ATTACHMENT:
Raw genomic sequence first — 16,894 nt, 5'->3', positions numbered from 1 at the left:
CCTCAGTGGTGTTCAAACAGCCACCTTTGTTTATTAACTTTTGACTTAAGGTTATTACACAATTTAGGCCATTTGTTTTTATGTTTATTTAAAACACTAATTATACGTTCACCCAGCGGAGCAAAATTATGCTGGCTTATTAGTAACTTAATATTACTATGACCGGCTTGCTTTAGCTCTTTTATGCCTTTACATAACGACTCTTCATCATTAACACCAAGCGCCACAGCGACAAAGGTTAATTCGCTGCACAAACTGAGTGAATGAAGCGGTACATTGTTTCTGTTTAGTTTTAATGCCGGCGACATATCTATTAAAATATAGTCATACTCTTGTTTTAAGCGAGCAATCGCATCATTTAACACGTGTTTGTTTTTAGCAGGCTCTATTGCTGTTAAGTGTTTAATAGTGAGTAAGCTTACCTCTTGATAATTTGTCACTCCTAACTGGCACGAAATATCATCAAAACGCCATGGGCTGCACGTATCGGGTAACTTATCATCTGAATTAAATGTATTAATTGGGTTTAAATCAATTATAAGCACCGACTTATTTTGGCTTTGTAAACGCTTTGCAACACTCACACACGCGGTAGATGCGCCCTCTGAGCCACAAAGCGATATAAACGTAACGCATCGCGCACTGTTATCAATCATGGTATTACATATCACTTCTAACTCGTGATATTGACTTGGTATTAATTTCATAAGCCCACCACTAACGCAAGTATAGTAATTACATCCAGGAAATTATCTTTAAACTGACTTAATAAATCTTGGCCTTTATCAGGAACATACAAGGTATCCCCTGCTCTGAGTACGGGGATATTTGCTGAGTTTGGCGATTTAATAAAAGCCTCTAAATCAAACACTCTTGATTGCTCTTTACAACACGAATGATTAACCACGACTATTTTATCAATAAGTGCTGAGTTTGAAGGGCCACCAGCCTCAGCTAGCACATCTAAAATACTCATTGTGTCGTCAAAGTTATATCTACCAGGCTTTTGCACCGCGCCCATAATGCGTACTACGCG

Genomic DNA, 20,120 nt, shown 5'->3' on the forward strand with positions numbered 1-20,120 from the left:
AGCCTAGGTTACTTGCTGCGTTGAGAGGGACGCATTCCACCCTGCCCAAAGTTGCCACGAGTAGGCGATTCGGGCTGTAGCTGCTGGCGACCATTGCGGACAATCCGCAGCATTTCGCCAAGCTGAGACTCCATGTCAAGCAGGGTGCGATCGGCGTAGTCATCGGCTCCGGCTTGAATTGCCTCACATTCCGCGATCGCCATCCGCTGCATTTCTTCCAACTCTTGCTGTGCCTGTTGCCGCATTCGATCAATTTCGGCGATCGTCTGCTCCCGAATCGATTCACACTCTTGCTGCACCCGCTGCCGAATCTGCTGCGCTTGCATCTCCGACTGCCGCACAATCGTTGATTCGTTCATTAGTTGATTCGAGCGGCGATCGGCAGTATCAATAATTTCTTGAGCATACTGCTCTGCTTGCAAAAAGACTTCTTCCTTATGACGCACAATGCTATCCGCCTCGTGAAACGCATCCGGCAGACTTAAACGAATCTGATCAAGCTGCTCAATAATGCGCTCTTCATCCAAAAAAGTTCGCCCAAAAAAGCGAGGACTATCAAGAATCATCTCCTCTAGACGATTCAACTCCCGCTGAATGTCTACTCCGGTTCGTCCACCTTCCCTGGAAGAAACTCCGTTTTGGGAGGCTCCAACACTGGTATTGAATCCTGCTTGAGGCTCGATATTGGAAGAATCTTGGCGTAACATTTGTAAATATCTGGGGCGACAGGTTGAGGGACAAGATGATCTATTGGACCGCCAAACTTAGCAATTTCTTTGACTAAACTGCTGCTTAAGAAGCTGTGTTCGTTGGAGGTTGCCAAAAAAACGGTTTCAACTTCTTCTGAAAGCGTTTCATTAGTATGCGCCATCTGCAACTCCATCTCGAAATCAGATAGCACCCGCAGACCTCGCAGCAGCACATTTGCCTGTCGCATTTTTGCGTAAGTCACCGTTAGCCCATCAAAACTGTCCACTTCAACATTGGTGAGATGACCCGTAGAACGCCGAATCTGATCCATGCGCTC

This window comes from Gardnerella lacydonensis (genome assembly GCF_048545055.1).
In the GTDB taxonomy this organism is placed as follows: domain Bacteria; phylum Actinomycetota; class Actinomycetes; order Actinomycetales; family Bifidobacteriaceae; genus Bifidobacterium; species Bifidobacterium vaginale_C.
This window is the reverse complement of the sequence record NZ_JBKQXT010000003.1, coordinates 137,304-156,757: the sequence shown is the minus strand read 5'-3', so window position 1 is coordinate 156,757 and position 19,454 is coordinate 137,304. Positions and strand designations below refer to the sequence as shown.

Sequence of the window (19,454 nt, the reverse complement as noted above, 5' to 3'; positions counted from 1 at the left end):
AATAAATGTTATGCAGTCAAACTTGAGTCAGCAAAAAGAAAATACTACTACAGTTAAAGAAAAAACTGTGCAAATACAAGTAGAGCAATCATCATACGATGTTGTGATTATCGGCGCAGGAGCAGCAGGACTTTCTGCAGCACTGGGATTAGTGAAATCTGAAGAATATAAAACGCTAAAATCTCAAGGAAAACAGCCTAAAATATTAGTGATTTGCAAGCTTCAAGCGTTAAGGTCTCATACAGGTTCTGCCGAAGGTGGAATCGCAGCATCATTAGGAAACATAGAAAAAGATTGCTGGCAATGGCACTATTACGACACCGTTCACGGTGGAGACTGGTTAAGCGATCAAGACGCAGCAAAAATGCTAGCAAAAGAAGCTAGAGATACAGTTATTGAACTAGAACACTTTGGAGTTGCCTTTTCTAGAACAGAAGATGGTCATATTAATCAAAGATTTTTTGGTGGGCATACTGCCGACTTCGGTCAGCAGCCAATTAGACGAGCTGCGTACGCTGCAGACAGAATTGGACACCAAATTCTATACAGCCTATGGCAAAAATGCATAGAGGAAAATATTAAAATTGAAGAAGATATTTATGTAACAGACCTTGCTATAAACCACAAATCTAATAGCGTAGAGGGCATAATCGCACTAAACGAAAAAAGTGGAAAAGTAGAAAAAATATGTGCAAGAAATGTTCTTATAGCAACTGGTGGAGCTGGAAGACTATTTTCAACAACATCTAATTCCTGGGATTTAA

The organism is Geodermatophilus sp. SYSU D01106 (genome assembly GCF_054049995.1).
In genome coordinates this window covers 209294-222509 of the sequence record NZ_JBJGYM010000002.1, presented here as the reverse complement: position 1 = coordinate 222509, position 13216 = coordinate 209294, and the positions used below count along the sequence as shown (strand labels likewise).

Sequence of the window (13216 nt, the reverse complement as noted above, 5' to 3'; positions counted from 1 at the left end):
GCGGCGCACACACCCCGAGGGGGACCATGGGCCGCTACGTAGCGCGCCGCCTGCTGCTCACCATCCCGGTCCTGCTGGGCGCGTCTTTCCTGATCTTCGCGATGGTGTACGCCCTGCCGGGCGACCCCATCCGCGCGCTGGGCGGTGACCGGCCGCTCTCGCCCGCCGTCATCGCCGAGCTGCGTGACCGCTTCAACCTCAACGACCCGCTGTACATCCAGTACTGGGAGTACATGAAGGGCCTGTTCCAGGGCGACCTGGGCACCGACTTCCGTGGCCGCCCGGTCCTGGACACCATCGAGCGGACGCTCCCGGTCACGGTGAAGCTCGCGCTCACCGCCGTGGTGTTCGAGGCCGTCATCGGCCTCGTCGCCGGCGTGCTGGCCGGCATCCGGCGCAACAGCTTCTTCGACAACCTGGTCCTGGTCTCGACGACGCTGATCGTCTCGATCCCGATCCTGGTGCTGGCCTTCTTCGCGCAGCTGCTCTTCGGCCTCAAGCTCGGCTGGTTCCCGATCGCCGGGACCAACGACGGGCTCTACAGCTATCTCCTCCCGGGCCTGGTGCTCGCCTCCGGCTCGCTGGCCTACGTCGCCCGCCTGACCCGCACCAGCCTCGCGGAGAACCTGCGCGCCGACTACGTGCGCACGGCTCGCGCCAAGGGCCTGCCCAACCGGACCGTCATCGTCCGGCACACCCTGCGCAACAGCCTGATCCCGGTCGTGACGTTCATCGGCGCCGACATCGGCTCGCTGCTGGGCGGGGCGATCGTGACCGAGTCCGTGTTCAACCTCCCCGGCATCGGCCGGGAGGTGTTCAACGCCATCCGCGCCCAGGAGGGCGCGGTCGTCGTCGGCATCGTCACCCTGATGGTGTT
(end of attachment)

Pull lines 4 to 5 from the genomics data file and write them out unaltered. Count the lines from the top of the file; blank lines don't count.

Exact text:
AGCCTAGGTTACTTGCTGCGTTGAGAGGGACGCATTCCACCCTGCCCAAAGTTGCCACGAGTAGGCGATTCGGGCTGTAGCTGCTGGCGACCATTGCGGACAATCCGCAGCATTTCGCCAAGCTGAGACTCCATGTCAAGCAGGGTGCGATCGGCGTAGTCATCGGCTCCGGCTTGAATTGCCTCACATTCCGCGATCGCCATCCGCTGCATTTCTTCCAACTCTTGCTGTGCCTGTTGCCGCATTCGATCAATTTCGGCGATCGTCTGCTCCCGAATCGATTCACACTCTTGCTGCACCCGCTGCCGAATCTGCTGCGCTTGCATCTCCGACTGCCGCACAATCGTTGATTCGTTCATTAGTTGATTCGAGCGGCGATCGGCAGTATCAATAATTTCTTGAGCATACTGCTCTGCTTGCAAAAAGACTTCTTCCTTATGACGCACAATGCTATCCGCCTCGTGAAACGCATCCGGCAGACTTAAACGAATCTGATCAAGCTGCTCAATAATGCGCTCTTCATCCAAAAAAGTTCGCCCAAAAAAGCGAGGACTATCAAGAATCATCTCCTCTAGACGATTCAACTCCCGCTGAATGTCTACTCCGGTTCGTCCACCTTCCCTGGAAGAAACTCCGTTTTGGGAGGCTCCAACACTGGTATTGAATCCTGCTTGAGGCTCGATATTGGAAGAATCTTGGCGTAACATTTGTAAATATCTGGGGCGACAGGTTGAGGGACAAGATGATCTATTGGACCGCCAAACTTAGCAATTTCTTTGACTAAACTGCTGCTTAAGAAGCTGTGTTCGTTGGAGGTTGCCAAAAAAACGGTTTCAACTTCTTCTGAAAGCGTTTCATTAGTATGCGCCATCTGCAACTCCATCTCGAAATCAGATAGCACCCGCAGACCTCGCAGCAGCACATTTGCCTGTCGCATTTTTGCGTAAGTCACCGTTAGCCCATCAAAACTGTCCACTTCAACATTGGTGAGATGACCCGTAGAACGCCGAATCTGATCCATGCGCTC

This window comes from Gardnerella lacydonensis (genome assembly GCF_048545055.1).